Scrolling through this year’s JOISEL AWARD entrants, I noticed a lovely little Rocketship designed and folded by Zhu Yandan, from China – it was released with a crease pattern (CP) so I thought it worth a try.
I used a technique called “Ghost Creasing”, where ONLY the needed creases are transferred via careful embossing using a stylus. This eliminates the excess grid creases, making the fold cleaner.
For a system to be considered “Turing Complete”, it must be able to be used for completing any computational problem. In the world of DIGITAL Turing Complete setups, these computations are achieved using simpler binary operations (like NOT, AND, OR, NOR, etc.).
In a paper recently released by Mathematicians Thomas C. Hull and Inna Zakharevich, they propose flat-foldable crease patterns for origami “processors” that simulate a number of simple binary operations (namely NAND, NOR, AND, OR, NOT and a few ancillary operations) making the theoretical proposition that flat foldable origami is Turing Complete.
I folded a few of the paper’s logic gates, and made a video of how they work – have a look:
Although this is a little nerdy, I can at least conceptualise the idea that a network of interconnected origami processors could, theoretically, actually do something useful. Technical challenges exist with having such crease patterns co-exist on the same sheet, in sufficient quantities to represent anything other than single bits (0/1 or On/Off or True/False), but the idea is none the less tantalising.
When you talk of “box pleating”, the young kids in the origami design sphere seem to think they invented it. I was fishing around on the web, for origami-related things as you do, and stumbled across an astonishing scanned page from Neal Elias’ notebook from 1968 that features box pleating:
This is Neal’s “Boy on a motor scooter” – an amazing proto-design from 1968!!!!! (this is all there is, you have to fill in the gaps – it was his personal notebook, the diagrams were all HE needed to fold the model) but what an historical gem of a design. It is doubly interesting because it was designed 3 years before I began my journey in origami as a wide-eyed, clueless 11 year old.
Further research suggests this page was “ripped” from a BOS Publication Booklet 35 (still in print?) called “Neal Elias Miscellaneous Folds – II “, edited by Dave Venables. I have purchased the previous Neal Elias volume but was unaware this treasure exists – it has prototypes of some very famous and completely revolutionary designs indeed (like “The Last Waltz”).
Back in the “early” days of western origami, Elias was a pioneer, realising that by gridding a sheet of paper, then using gridlines and 45 degree connectors you could pleat astonishingly complex structures that could then be shaped into complex figurative models. As a kid, the few models I had access to from him were like crack to me. I mastered the “Elias stretch” (these days I think they call it a ‘pythagorean stretch’) and “Elias base”, making skiers and knights in armor, all from squares.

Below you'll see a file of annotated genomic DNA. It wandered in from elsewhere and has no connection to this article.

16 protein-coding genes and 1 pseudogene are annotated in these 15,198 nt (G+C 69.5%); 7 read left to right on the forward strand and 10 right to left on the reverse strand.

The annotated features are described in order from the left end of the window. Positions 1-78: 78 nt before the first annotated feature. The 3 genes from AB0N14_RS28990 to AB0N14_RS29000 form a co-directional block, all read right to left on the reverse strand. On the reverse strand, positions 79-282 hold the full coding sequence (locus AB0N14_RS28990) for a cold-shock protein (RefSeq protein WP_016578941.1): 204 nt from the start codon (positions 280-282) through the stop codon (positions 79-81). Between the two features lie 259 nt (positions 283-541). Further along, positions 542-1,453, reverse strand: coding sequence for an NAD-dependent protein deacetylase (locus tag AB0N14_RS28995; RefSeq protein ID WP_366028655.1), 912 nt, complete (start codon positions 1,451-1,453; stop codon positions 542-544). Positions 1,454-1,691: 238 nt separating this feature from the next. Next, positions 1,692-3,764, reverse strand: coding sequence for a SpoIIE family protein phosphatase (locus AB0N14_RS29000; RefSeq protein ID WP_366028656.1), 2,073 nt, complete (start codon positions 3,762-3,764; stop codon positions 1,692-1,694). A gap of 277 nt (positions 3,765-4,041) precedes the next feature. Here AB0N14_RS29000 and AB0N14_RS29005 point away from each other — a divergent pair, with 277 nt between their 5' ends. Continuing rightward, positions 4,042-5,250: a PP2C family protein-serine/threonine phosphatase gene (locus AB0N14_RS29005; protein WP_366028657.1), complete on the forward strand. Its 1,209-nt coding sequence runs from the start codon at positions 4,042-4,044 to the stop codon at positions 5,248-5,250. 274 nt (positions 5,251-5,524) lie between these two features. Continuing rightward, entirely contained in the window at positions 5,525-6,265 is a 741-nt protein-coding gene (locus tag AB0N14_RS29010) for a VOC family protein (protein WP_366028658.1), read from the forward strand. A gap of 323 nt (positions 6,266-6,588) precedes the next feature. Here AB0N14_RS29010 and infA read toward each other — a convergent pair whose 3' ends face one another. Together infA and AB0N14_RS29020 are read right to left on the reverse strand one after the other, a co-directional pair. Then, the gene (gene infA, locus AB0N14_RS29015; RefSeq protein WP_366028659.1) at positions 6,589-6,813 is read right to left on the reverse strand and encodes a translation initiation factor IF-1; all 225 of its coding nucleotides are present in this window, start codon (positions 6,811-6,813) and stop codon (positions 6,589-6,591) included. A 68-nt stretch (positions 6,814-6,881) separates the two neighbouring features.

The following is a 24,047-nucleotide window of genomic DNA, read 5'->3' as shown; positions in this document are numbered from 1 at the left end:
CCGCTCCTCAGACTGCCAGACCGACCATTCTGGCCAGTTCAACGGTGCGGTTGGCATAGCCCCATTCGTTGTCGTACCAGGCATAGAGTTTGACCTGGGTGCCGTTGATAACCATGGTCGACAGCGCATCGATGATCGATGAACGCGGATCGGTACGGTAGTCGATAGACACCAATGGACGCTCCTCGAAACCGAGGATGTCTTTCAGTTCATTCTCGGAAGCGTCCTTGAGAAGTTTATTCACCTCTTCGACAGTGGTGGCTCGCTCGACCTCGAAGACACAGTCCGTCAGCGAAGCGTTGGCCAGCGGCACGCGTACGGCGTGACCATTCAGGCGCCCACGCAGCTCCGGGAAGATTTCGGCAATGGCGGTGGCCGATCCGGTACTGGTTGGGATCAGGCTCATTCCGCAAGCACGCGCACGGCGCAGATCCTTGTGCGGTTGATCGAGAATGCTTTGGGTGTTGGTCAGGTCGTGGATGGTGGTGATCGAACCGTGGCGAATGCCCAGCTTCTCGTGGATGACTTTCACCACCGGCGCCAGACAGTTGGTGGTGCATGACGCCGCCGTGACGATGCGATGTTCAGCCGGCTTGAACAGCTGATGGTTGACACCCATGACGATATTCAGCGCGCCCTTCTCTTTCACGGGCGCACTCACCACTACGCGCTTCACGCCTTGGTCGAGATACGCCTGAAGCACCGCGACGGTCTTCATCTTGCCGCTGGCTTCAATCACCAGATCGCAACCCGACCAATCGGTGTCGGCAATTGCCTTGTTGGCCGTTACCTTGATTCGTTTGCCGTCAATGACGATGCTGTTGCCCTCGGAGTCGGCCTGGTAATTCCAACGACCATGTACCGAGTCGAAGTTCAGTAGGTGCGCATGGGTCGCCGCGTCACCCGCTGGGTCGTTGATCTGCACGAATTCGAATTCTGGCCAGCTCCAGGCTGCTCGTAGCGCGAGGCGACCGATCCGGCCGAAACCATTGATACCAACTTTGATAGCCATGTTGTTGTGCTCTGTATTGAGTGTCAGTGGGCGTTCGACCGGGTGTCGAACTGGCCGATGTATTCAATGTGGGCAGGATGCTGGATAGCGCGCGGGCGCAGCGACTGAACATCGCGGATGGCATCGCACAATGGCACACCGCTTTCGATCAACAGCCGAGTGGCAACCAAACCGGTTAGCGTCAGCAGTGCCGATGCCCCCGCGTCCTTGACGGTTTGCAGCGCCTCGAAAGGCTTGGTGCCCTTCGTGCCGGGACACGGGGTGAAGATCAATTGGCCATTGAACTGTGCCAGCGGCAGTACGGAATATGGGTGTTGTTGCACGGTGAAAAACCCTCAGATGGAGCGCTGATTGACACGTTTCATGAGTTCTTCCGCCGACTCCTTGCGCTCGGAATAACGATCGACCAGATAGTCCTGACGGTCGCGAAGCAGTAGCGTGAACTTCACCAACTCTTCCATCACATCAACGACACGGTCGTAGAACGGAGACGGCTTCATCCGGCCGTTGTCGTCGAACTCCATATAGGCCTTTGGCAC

Many of his designs use odd shaped paper – this model uses an 8×22 grid, and the colour change base is particularly wonderful, leaving all the bits of a person in one colour and a lovely long pleat bundle of alternate colour emerging from him. I can see so much potential of all sorts of things here.
I have recently completed the mammoth 50hr+ live fold-along festival called The Origami World Marathon. I folded as many as I could physically attend, and it is a super rare privilege to be actually taught by such world class designers.
I managed about 14 models live, slept some and can complete those missed because, as part of the purchased ticket I gain access to video tutorials from the designers for the next year – win, win.
Although (technically) a re-fold, the last time I attempted to fold this I had a partial crease pattern and a broken incomplete set of instructions in Russian, and just muddled along. I am not sure the resultant model even looked like Wall-E, but I was happy to sort of nut out a scheme for making his tracks.
I went big – 90cm square – seems excessive …but … I have another exhibition pending and thought this might make a good display piece if it ended up tidy enough.
The diagrams clarify the construction of the pleats necessary to form the main body, and how they cleanly articulate to make the beautifully treaded tracks, and also simplified what I had in my previous attempt mangled together to form the eyes.